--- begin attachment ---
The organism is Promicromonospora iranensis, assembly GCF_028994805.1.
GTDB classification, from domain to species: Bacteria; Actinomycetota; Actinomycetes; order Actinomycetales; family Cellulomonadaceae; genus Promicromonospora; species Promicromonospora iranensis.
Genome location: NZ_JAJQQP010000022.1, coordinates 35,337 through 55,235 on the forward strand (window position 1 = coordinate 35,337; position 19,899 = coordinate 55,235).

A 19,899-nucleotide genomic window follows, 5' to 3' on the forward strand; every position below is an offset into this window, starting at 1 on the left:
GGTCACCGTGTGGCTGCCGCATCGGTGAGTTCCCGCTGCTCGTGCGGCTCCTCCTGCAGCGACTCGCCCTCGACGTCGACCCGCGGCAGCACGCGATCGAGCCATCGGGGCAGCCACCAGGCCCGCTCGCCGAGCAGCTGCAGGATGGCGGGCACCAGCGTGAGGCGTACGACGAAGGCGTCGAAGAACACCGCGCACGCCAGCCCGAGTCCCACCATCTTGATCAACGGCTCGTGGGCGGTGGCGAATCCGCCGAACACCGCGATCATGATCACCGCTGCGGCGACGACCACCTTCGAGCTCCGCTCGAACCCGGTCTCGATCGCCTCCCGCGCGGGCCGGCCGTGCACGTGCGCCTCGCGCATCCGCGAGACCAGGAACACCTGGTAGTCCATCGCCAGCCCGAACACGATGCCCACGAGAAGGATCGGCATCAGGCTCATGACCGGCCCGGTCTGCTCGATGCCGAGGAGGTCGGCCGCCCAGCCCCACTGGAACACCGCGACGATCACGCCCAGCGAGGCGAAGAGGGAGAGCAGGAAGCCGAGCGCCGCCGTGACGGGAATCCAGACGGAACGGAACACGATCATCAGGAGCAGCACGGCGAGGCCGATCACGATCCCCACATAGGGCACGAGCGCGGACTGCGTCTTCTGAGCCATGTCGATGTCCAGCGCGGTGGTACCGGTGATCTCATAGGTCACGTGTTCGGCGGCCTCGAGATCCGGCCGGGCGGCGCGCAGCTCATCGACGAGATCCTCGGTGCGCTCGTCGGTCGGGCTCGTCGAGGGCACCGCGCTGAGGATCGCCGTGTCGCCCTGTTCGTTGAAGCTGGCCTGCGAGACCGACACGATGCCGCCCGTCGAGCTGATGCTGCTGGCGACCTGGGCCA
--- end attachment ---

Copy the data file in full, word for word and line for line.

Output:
The organism is Promicromonospora iranensis, assembly GCF_028994805.1.
GTDB classification, from domain to species: Bacteria; Actinomycetota; Actinomycetes; order Actinomycetales; family Cellulomonadaceae; genus Promicromonospora; species Promicromonospora iranensis.
Genome location: NZ_JAJQQP010000022.1, coordinates 35,337 through 55,235 on the forward strand (window position 1 = coordinate 35,337; position 19,899 = coordinate 55,235).

A 19,899-nucleotide genomic window follows, 5' to 3' on the forward strand; every position below is an offset into this window, starting at 1 on the left:
GGTCACCGTGTGGCTGCCGCATCGGTGAGTTCCCGCTGCTCGTGCGGCTCCTCCTGCAGCGACTCGCCCTCGACGTCGACCCGCGGCAGCACGCGATCGAGCCATCGGGGCAGCCACCAGGCCCGCTCGCCGAGCAGCTGCAGGATGGCGGGCACCAGCGTGAGGCGTACGACGAAGGCGTCGAAGAACACCGCGCACGCCAGCCCGAGTCCCACCATCTTGATCAACGGCTCGTGGGCGGTGGCGAATCCGCCGAACACCGCGATCATGATCACCGCTGCGGCGACGACCACCTTCGAGCTCCGCTCGAACCCGGTCTCGATCGCCTCCCGCGCGGGCCGGCCGTGCACGTGCGCCTCGCGCATCCGCGAGACCAGGAACACCTGGTAGTCCATCGCCAGCCCGAACACGATGCCCACGAGAAGGATCGGCATCAGGCTCATGACCGGCCCGGTCTGCTCGATGCCGAGGAGGTCGGCCGCCCAGCCCCACTGGAACACCGCGACGATCACGCCCAGCGAGGCGAAGAGGGAGAGCAGGAAGCCGAGCGCCGCCGTGACGGGAATCCAGACGGAACGGAACACGATCATCAGGAGCAGCACGGCGAGGCCGATCACGATCCCCACATAGGGCACGAGCGCGGACTGCGTCTTCTGAGCCATGTCGATGTCCAGCGCGGTGGTACCGGTGATCTCATAGGTCACGTGTTCGGCGGCCTCGAGATCCGGCCGGGCGGCGCGCAGCTCATCGACGAGATCCTCGGTGCGCTCGTCGGTCGGGCTCGTCGAGGGCACCGCGCTGAGGATCGCCGTGTCGCCCTGTTCGTTGAAGCTGGCCTGCGAGACCGACACGATGCCGCCCGTCGAGCTGATGCTGCTGGCGACCTGGGCCA